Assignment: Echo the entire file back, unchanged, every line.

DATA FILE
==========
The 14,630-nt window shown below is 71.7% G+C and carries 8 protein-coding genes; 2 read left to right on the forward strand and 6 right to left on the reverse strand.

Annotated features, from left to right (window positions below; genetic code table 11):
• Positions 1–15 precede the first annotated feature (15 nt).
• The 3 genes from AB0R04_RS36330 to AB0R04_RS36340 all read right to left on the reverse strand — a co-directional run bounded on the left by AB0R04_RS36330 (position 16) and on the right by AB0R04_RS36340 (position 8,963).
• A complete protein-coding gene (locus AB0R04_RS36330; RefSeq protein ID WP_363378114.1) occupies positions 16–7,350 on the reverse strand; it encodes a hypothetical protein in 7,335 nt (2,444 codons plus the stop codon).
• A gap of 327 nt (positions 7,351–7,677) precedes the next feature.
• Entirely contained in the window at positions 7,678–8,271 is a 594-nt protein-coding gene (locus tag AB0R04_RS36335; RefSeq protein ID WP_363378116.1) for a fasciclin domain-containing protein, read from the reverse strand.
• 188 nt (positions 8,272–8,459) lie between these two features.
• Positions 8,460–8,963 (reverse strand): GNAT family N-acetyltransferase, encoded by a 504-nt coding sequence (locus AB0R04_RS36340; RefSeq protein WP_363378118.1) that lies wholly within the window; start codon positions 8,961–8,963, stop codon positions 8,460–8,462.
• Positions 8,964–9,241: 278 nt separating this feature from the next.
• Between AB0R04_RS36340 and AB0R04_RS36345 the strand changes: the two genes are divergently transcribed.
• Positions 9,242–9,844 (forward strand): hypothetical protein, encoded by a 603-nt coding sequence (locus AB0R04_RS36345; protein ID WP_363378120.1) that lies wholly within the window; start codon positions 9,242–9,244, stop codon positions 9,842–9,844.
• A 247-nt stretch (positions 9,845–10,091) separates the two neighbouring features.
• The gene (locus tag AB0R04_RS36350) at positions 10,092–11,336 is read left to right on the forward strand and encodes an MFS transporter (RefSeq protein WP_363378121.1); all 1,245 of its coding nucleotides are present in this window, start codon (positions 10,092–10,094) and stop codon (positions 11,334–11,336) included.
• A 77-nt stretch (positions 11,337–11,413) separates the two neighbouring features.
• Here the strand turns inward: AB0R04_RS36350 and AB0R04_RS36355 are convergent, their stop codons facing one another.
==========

The 14,630-nt window shown below is 71.7% G+C and carries 8 protein-coding genes; 2 read left to right on the forward strand and 6 right to left on the reverse strand.

Annotated features, from left to right (window positions below; genetic code table 11):
• Positions 1–15 precede the first annotated feature (15 nt).
• The 3 genes from AB0R04_RS36330 to AB0R04_RS36340 all read right to left on the reverse strand — a co-directional run bounded on the left by AB0R04_RS36330 (position 16) and on the right by AB0R04_RS36340 (position 8,963).
• A complete protein-coding gene (locus AB0R04_RS36330; RefSeq protein ID WP_363378114.1) occupies positions 16–7,350 on the reverse strand; it encodes a hypothetical protein in 7,335 nt (2,444 codons plus the stop codon).
• A gap of 327 nt (positions 7,351–7,677) precedes the next feature.
• Entirely contained in the window at positions 7,678–8,271 is a 594-nt protein-coding gene (locus tag AB0R04_RS36335; RefSeq protein ID WP_363378116.1) for a fasciclin domain-containing protein, read from the reverse strand.
• 188 nt (positions 8,272–8,459) lie between these two features.
• Positions 8,460–8,963 (reverse strand): GNAT family N-acetyltransferase, encoded by a 504-nt coding sequence (locus AB0R04_RS36340; RefSeq protein WP_363378118.1) that lies wholly within the window; start codon positions 8,961–8,963, stop codon positions 8,460–8,462.
• Positions 8,964–9,241: 278 nt separating this feature from the next.
• Between AB0R04_RS36340 and AB0R04_RS36345 the strand changes: the two genes are divergently transcribed.
• Positions 9,242–9,844 (forward strand): hypothetical protein, encoded by a 603-nt coding sequence (locus AB0R04_RS36345; protein ID WP_363378120.1) that lies wholly within the window; start codon positions 9,242–9,244, stop codon positions 9,842–9,844.
• A 247-nt stretch (positions 9,845–10,091) separates the two neighbouring features.
• The gene (locus tag AB0R04_RS36350) at positions 10,092–11,336 is read left to right on the forward strand and encodes an MFS transporter (RefSeq protein WP_363378121.1); all 1,245 of its coding nucleotides are present in this window, start codon (positions 10,092–10,094) and stop codon (positions 11,334–11,336) included.
• A 77-nt stretch (positions 11,337–11,413) separates the two neighbouring features.
• Here the strand turns inward: AB0R04_RS36350 and AB0R04_RS36355 are convergent, their stop codons facing one another.